2020 Summer Sleeper: Atlanta Falcons

Eric Hardter

In our annual 32-part Summer Sleeper series, DLF scribes identify a lightly-touted player on each NFL roster who may be worthy of your consideration. Our subjects all have varying levels of “sleeperness,” but each merits a bit of in-depth discussion here in the Premium Content section.

To help everybody along, we are going to be categorizing our sleepers under one of three headings:

Super Deep SleepersPlayers who aren’t roster-worthy in 12-team leagues, but are still worth keeping an eye on.
Deep Sleepers – An end of the roster player who is more often than not on the waiver wire in 12-team leagues.
Sleeper – A likely rostered player who makes for a good trade target. Their startup ADP puts them out of the top-175 or so.

Because we aren’t going to give you the likes of mainstream sleepers, most of these players will undoubtedly fizzle. All we are asking is for you to keep an open mind and perhaps be willing to make room for one of these players on your bench. You never know when the next Adam Thielen is going to spring up. Feel free to add your own thoughts about our choice for the designated sleeper, or nominate one of your own in the comments below.

The definition of football clockwork, Falcons quarterback Matt Ryan has put up at least 4,000 yards and 20 passing scores every year dating back to 2011. This includes six seasons of 4,500+ yards (this would undoubtedly have been seven if Ryan didn’t miss his first games since 2009 last season) and six seasons of at least 26 aerial touchdowns. Importantly for fantasy general managers who roster Falcons’ pass catchers in PPR (or 0.5 PPR) leagues, Ryan has ranked in the top ten for number of completions every year during this time frame, including six finishes inside the top four.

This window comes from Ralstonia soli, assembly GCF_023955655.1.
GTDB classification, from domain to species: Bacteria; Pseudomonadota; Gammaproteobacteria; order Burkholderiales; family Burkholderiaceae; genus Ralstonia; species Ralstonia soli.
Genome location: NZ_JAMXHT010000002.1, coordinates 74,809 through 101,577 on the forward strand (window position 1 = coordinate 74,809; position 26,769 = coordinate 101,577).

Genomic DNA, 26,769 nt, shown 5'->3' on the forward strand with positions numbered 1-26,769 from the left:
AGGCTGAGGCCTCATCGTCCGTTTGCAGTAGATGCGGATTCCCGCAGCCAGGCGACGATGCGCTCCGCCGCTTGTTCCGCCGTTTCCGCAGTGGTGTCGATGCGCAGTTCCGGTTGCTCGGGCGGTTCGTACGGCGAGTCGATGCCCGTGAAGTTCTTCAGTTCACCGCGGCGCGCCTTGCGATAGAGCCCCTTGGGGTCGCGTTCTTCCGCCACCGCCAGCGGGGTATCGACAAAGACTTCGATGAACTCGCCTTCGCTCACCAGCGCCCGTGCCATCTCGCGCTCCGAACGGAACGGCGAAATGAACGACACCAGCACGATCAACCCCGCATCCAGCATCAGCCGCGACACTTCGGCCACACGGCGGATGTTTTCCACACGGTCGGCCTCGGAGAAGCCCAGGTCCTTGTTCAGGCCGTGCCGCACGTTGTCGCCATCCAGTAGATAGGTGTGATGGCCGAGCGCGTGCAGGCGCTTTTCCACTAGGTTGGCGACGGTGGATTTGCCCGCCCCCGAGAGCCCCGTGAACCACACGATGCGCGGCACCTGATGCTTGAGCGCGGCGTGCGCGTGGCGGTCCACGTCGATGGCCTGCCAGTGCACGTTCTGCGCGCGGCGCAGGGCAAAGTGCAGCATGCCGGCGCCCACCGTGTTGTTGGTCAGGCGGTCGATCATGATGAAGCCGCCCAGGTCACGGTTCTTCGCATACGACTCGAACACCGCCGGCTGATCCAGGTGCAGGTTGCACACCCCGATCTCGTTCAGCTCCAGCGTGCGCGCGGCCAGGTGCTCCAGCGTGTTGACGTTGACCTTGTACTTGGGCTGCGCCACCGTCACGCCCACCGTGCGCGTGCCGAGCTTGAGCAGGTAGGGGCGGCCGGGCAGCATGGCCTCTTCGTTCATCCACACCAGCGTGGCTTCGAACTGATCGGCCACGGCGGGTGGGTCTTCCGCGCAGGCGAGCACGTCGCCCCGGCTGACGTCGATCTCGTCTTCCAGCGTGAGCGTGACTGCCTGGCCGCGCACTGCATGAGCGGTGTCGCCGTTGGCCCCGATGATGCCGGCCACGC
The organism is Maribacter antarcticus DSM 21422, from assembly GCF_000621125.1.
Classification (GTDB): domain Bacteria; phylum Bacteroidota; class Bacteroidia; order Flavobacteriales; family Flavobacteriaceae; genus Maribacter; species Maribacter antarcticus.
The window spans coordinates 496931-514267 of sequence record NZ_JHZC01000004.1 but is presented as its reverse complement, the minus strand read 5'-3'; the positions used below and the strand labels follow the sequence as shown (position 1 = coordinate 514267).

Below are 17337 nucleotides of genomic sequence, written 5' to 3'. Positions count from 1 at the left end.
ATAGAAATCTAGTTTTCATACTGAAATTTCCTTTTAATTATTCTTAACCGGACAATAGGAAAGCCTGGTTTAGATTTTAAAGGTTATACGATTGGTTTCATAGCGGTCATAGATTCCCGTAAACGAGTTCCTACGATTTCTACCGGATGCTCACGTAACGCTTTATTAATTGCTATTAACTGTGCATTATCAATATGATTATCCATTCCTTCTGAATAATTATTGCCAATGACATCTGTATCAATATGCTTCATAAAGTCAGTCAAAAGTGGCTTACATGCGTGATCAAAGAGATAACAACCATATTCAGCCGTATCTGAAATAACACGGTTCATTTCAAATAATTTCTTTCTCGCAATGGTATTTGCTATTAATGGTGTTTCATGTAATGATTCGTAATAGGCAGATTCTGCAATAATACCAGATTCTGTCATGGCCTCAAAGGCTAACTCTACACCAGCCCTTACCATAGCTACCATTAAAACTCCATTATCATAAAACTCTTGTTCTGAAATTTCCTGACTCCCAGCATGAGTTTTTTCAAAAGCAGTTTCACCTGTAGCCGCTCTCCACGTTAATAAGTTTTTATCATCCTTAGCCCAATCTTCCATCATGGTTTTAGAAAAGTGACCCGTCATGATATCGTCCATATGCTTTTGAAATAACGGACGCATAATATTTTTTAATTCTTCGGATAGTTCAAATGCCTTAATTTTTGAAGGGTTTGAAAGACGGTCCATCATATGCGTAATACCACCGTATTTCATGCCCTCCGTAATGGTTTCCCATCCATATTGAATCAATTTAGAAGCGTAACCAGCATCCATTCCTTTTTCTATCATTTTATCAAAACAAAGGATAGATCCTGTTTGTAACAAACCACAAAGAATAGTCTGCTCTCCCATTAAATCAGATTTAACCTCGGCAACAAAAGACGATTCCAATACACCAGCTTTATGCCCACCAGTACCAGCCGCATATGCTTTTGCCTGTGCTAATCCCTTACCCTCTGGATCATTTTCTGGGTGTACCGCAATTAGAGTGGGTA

So why am I mentioning all this? It’s certainly not because Ryan himself is a sleeper, though even despite his age one could argue he deserves to be ranked even more highly given his reliable fantasy proficiency. It’s more because each and every year he proffers up points by the bushel to a multitude of Atlanta skill position players.

Receiver Julio Jones has been arguably the most consistent and reliable fantasy asset at his position over the past several years. Positional colleague Calvin Ridley has already vaulted himself to the upper echelon of WR2s in just two short years. Prior to signing with Cleveland in the off-season, tight end Austin Hooper was a back-to-back TE1, including garnering the third-highest average weekly score last season. Solely due to this fact, the relatively unproven (though former first-round selection) Hayden Hurst is already being drafted just outside of the TE1 tier per the July ADP.

That’s a lot of meat off the bone already, without even getting into the acquisition of pass-catching running back Todd Gurley. However, as we saw at the tail end of 2019, circumstances might again align to watch a sleeper emerge.

Russell Gage, WR

Category: Sleeper

A series of cascading factors allowed for Gage’s 2019 emergence. First, fellow receiver Mohammed Sanu was traded to the Patriots on October 22, immediately following a blowout loss to the Rams just two days earlier. Prior to that, Gage had been accruing a mere 1.6 targets per game. Following the trade of Sanu, Gage received a significantly more robust 7.3 targets per game, never falling below four in a single contest.